ADR – Architecture Decision Record

In an Agile work environment, architecture is described and handled a bit differently meaning that not all decisions will be made upfront, when the projects start nor at once (actually, one the benefits of having and architecture is the possibility of deferring decisions).

As Agile methods are not opposed to documentation (only to meaningless one), we need a way of keeping track of architecture decisions taken during a project or across the whole organisation and documenting them. As nobody likes large documents (and large documents are never kept up to date), a small, modular, “agile” document format would be desired.

In a world of evolutionary architecture it is important to record certain design decisions. Whenever you are going back to a certain project to review the architecture or somebody new joins the team, there is a strong possibility the rationales for past decisions are lost, forgotten or worst, propagated by the “word of mouth”, “we always did it this way” and in this case one can only blindly accept the decisions or change it. To avoid such a behaviour, a repository of past architecture decisions and rationales behind them must be kept in an orderly manner, either linking those decisions to past project or to organisational best practices.


An architecture decision record (ADR) is a document that captures an important architectural decision made, along with it’s context, rationale and consequences.

An architecture decision (AD) is a software design choice (or project design choice) that address a significant requirement.

An architecture decision log (ADL) is the collections of all ADRs created and maintained for a project or organisation.


We keep a collection of records for architectural decisions; those that affects the structure, the composition, non-functional characteristics, interfaces, deployment strategies, etc.

An ADR is a short text file in a format similar to RFCs. Each record describes a set of constraints and assumptions and a single decision in response.

In my particular case, we keep the ADRs in a Confluence repository, with a naming convention like ADR-NNN-Subject, where NNN is a unique number. All ADRs are numbered sequentially and numbers will not be reused. Where an ADR is deprecated, then we mark this in the file name as ADR-NNN-Subject-Deprecated, at least to have a history of those decisions. In addition, when and ADR becomes deprecated because it was superseded by another ADR, we mention this in the file content.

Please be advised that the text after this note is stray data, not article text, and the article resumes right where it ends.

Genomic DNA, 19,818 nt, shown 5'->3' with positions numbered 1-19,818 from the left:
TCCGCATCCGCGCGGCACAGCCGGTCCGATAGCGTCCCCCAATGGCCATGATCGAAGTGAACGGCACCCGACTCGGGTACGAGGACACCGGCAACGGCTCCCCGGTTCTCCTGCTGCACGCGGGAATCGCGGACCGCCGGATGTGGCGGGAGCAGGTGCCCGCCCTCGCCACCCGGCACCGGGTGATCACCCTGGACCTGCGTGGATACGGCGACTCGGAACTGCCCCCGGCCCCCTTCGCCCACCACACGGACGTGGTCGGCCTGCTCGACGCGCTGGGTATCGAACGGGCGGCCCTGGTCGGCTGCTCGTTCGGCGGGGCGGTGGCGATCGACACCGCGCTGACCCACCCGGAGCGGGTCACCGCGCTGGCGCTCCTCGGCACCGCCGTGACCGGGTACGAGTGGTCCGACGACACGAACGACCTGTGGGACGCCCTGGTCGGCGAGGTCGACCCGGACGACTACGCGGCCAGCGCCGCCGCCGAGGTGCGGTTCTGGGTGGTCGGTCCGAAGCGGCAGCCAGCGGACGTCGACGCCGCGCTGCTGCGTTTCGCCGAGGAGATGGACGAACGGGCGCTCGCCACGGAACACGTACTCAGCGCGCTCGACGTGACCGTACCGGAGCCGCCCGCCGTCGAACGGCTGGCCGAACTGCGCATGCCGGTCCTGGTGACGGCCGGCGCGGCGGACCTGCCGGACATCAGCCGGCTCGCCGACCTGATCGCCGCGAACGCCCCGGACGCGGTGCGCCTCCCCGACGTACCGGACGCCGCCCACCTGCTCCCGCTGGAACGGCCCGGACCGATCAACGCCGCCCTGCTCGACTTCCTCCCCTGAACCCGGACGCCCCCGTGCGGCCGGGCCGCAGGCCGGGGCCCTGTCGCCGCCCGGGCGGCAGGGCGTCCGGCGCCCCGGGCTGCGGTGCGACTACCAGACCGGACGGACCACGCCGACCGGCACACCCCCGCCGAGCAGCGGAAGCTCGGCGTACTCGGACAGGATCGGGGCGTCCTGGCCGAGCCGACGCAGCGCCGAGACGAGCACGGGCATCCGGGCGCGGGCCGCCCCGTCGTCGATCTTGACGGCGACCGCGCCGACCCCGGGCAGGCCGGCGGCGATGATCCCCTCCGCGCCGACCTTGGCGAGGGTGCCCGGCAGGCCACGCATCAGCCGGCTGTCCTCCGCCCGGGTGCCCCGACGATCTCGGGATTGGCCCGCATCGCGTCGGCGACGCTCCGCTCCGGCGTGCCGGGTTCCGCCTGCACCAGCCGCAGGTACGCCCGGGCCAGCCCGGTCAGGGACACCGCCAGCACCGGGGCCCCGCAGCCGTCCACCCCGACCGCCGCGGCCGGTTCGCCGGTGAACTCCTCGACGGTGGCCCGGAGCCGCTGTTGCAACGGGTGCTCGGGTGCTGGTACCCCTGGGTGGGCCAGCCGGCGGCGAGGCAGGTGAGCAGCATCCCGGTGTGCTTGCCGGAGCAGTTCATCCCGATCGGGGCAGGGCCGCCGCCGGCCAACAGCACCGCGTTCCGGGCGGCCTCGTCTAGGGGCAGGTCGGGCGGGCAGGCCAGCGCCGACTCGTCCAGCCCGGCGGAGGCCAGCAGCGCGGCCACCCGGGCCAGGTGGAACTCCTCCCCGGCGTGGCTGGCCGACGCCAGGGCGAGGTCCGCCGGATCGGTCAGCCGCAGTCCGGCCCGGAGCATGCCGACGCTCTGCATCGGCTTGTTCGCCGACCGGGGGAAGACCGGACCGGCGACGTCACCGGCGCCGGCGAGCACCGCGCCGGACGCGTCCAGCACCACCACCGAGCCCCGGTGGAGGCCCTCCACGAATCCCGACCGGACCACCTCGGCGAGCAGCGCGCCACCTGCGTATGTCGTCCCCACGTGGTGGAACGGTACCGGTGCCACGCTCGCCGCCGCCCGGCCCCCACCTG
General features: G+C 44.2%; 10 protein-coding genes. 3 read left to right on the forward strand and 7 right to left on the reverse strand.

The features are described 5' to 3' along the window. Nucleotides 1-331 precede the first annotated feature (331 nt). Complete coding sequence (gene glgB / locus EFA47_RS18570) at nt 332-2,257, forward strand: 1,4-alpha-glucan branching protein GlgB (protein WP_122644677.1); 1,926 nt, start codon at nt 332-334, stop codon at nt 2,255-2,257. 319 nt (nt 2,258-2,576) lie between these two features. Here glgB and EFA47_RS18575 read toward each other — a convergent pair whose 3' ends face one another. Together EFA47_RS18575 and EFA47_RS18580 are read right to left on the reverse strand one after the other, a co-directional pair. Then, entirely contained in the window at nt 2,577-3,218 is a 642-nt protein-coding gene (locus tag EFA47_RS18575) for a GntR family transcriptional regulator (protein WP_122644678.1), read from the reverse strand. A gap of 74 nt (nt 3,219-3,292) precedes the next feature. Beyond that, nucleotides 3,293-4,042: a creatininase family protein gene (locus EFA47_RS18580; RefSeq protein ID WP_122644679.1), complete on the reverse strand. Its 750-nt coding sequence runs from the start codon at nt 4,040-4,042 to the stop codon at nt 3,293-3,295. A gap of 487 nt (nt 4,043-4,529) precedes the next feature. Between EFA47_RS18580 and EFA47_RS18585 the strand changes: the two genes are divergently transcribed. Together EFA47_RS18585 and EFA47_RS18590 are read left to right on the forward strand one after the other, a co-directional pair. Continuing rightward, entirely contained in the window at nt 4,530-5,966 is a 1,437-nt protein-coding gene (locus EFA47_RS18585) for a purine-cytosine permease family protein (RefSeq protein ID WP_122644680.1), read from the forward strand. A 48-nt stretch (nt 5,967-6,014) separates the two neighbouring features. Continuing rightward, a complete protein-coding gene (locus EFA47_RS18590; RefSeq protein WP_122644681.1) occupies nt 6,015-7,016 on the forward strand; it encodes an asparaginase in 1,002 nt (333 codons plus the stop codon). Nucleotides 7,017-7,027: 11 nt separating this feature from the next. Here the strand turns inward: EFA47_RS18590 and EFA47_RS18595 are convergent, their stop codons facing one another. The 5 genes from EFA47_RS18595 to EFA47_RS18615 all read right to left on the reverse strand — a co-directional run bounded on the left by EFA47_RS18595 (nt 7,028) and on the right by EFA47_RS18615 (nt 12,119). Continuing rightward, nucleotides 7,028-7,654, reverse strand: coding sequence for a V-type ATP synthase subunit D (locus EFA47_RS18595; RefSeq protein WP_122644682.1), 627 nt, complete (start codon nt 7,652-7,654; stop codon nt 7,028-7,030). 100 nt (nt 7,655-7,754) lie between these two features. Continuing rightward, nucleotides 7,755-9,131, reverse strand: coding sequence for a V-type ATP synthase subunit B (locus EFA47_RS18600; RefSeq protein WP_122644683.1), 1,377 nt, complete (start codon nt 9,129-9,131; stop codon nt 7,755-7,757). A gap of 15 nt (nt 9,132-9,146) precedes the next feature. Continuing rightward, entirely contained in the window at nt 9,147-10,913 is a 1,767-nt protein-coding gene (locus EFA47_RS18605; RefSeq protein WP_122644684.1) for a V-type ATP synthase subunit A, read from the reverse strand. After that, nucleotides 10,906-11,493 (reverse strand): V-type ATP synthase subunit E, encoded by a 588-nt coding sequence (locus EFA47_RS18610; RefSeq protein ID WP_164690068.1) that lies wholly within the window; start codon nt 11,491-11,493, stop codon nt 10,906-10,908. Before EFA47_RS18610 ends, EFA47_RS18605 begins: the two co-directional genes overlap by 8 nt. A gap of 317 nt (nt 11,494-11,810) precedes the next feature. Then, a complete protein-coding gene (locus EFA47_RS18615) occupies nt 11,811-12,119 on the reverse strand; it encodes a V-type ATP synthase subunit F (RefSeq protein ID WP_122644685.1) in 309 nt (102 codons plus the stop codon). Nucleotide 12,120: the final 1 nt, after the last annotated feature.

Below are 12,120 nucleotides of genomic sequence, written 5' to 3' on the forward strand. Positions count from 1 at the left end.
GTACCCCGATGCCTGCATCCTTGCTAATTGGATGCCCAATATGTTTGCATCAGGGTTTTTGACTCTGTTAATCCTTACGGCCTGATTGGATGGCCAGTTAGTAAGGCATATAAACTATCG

ADR Structure

The ADR contains, at minimum, the following sections:

  • Title
    • A meaningful name for ADR
  • Status
    • What is the status of ADR, such as proposed, accepted, deprecated, superseded
  • Context
    • What is the problem we encounter that is motivating the change or the proposal. This section describes the forces at play, technological, projects, constraints.
  • Decision
    • What is the change or action we’re proposing
  • Consequences
    • This section describes the resulting context after applying the decision. All consequences should be listed, both negative and positive as each decision will have not only positive consequences but also negative and neutral that will affect the technological landscape from now on and fore coming projects.
    • All involved parties (developers, stakeholders, PMs) can see ADRs, even if the teams composition change over time and the motivation for previous decisions is visible for everyone.

Of course, you can include also other sections in the ADR, as it is fit for your practice. In my case, I preferred to keep them as simple as possible, until we need further sections.

Examples of ADRs, simple and complex, you can find here.

We use ADRs at the organisation level, to record important decisions for our architecture, like “ADR-002-SplitDNS” which states the problem we encountered, the rationale behind the decision of implementing SplitDNS and all the consequences we can foresee. Organisational level ADRs ar related to stuff like how do we publish an API, what is the naming convention for IT, what system is Master Data System for client data, what the client identity management architecture, and so on.

At the same time, I encourage development teams to keep their own internal ADRs for each project (especially in an Agile setup), where we can have a log of all design and architecture decisions for a software project made at team level and the rationale behind them.

Same important is to also document decisions that have not been taken. In my ADRs I usually write also what other options were on the table when the decision was made and the pros and cons for each one and why they weren’t chosen. Acting like this, allow us to later review a decision and if the circumstances have changed significantly, we can take a look at what other options we had, maybe something will fit now. Or maybe is time to come out with some new options.

When to write an ADR

An ADR should be written whenever a decision with a significant impact is made; it’s up to the organisation or team to decide what “significant impact” means. An example of such a decision was that databases for non critic applications will be MariaDB.

Sometimes a decision was made in the past, or an implicit decision was mutually taken but never documented (“we always did it this way”) and it’s not clear what the decision was and what was the rationale behind it. In such a situation, writing an ADR, formalizing an unofficial decision or standard it’s a must.

Whenever we are doing a change to a system (well, not for every system, for the moment only for critical ones) we are making also an impact assessment and document the change and impact in an ADR because it has to be clear for everyone how the system evolved during various changed, how the system was extended and more.

For short, whenever a technical decision is made, which has some impact, document it in an ADR.